We all live in change and it can be both a good and bad thing. For example, my daughter is off to University this week. Yes, I capitalized “University” on purpose to emphasize what a big change it will be both for her and for me. It wouldn’t be such a big deal if she was going to school here, but she isn’t. She is going to a school that is a few hours away (it could be worse). This will be the first time she is away from home and, while I know it will be a great experience for her, it will leave a big gap in the house for me.
I know. Boo hoo, right?
But why am I talking about change anyway? Is this going to be one of those cathartic posts meant to make me feel better?
Actually, no. I think I can talk about change in respect to writing in two different ways. The first, and perhaps most relevant reference to change and writing for me, right now, is that, no matter how overwhelmed or stressed about writing and podcasting (and promotion) projects I am, they will eventually be finished and I can take a breather. That is pretty important to remember because, it can be easy to let yourself get lost in the projects. Sometimes the only way to keep or find your sanity is to remind yourself of the light at the end of the many tunnels.
So what is the second way change can be part of your writing life? Well, how about in the stories you tell? Almost always the story stems from some catalyst or change. Perhaps the starship crew discovers the remains of a crashed ship on a remote planet and decides to investigate. That is a change of routine. Maybe while exploring the hulk, one of the crew is attacked by a creature. I would call that a change of routine too. Perhaps even a change of alive versus dead for the attackee.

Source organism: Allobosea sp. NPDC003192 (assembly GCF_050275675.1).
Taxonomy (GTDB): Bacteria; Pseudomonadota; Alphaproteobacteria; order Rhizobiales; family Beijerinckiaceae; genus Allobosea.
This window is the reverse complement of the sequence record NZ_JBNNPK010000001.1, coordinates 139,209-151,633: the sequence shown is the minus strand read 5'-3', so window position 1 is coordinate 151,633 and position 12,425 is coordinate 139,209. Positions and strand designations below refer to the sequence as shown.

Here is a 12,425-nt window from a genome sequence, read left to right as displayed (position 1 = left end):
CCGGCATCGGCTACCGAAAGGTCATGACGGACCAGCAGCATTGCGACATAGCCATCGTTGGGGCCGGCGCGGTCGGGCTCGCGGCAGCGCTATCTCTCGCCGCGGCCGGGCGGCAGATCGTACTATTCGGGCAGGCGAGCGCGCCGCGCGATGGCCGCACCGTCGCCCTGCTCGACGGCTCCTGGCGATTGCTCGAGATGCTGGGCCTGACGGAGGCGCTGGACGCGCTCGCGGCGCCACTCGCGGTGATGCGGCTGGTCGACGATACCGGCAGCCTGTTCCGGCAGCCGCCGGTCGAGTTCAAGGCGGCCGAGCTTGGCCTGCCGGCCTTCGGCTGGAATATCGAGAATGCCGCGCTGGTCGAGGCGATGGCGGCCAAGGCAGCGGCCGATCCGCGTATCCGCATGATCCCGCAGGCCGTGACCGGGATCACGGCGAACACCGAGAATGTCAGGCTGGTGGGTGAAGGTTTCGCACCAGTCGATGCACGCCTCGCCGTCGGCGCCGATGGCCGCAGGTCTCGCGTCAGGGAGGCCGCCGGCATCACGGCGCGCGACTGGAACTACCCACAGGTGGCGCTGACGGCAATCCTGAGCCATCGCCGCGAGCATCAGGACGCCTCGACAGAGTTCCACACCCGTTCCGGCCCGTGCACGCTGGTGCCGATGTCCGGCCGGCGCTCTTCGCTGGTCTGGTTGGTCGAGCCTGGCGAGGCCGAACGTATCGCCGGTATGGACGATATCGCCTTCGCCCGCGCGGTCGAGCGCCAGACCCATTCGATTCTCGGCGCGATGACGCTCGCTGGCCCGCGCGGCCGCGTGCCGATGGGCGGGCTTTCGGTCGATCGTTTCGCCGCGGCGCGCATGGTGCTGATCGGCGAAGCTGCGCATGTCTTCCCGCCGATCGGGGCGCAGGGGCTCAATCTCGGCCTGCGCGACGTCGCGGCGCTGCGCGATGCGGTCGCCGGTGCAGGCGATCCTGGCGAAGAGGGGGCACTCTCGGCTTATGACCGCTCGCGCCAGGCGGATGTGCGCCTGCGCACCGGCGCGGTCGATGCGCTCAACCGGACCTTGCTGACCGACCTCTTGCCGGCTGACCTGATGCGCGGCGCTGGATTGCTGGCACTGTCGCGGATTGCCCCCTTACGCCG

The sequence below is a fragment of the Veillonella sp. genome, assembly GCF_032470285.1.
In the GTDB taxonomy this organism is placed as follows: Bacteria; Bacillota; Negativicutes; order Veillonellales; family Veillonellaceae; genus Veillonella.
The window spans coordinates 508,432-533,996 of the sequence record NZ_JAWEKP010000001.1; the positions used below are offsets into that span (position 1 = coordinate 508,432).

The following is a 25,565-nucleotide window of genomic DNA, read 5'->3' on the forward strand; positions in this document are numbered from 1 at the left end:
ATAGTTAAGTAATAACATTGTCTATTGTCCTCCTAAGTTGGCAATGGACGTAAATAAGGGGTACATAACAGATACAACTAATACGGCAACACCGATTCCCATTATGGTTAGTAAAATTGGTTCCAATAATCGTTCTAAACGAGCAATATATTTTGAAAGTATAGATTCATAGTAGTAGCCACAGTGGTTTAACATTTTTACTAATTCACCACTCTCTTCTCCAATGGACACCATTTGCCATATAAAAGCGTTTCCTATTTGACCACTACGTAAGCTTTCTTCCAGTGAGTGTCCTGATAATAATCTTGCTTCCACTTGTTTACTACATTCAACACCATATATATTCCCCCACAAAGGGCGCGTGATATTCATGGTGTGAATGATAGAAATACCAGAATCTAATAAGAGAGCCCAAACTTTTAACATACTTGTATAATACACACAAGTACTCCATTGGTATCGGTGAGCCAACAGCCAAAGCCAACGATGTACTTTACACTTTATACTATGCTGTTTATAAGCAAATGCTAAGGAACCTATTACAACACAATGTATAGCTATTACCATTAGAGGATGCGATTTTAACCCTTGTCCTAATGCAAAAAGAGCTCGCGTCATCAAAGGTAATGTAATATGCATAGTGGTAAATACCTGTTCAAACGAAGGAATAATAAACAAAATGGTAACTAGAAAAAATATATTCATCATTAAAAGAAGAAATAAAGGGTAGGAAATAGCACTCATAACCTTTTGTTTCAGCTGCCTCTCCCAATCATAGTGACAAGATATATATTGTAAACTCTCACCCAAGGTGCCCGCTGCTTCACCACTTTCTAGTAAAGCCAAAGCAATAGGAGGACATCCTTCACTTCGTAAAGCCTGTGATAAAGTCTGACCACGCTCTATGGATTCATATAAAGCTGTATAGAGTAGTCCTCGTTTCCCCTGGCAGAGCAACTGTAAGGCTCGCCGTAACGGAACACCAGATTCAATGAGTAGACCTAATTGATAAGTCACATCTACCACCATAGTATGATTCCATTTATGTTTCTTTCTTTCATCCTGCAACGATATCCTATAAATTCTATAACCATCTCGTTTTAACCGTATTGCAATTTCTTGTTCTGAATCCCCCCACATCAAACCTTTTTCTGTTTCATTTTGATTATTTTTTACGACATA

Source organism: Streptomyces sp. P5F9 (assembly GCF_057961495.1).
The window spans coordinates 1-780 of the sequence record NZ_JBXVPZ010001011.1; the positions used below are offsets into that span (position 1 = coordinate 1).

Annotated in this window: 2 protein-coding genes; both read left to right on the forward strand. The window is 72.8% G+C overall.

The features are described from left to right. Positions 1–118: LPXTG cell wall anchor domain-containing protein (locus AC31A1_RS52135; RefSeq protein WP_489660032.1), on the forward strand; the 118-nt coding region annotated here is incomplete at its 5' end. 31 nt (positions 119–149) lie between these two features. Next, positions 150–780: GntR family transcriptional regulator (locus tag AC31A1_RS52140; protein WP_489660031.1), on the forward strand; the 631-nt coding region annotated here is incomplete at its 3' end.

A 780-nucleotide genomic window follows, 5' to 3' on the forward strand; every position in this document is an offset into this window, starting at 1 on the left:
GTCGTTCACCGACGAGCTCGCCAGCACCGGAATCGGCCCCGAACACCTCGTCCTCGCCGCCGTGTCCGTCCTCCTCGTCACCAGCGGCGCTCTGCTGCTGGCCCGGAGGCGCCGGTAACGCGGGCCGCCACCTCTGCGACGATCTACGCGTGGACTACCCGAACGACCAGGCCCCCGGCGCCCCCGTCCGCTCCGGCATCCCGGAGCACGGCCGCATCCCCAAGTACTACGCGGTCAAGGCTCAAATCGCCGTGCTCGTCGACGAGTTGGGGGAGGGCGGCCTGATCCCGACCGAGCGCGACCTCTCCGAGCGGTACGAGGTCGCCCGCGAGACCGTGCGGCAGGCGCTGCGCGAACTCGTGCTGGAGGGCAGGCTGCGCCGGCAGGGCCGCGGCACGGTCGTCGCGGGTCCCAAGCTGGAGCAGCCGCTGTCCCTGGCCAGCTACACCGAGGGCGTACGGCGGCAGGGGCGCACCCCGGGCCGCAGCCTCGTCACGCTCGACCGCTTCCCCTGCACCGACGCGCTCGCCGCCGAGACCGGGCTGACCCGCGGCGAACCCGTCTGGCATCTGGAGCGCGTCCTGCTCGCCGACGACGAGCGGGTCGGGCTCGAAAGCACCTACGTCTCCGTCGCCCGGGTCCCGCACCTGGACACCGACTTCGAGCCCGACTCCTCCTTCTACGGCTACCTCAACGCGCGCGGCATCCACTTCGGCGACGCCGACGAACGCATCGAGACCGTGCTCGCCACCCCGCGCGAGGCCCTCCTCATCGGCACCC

Or maybe, like in my book, the character watches a movie and decides on a change of path for his life. In these examples, the change invokes a change of events and therein can lie the story.
Is that good? Not necessarily for the character. If the events are interesting enough though, it can be a great thing for the reader. It is this that takes a story idea (i.e. starship finds a crashed derelict on a remote world) and gives it some really interesting scenes and plot points and character development that make the story great.
Take another example: a train derails killing everyone on board. Everyone, but one single person. That person wakes up in Emergency without so much as a scratch on him. This leads to a number of changes that throws this man’s life into a completely different direction (gee, you think?). It is the events triggered by his change-of-state that really makes the story.
Bonus points to those of you who know what movies I’ve taken the examples from.
The challenge becomes deciding on what changes need to take place for the story to happen. For example, in my book, the decision is to become a super hero. If my character hadn’t actually acted on that decision, nothing would have changed and there wouldn’t be a story. Instead, the main character, Mik, begins by trying to get super-powers. Then he tries to build a costume and weapons. Then a “Fortress of Solitude”. Each time, he is changing something about the way he views things, does things and the environment around him. He (hopefully) learns things along the way that are interesting.
That is how change took an idea and made it into a story.
So, my challenge to you is: get out there and be an agent of change.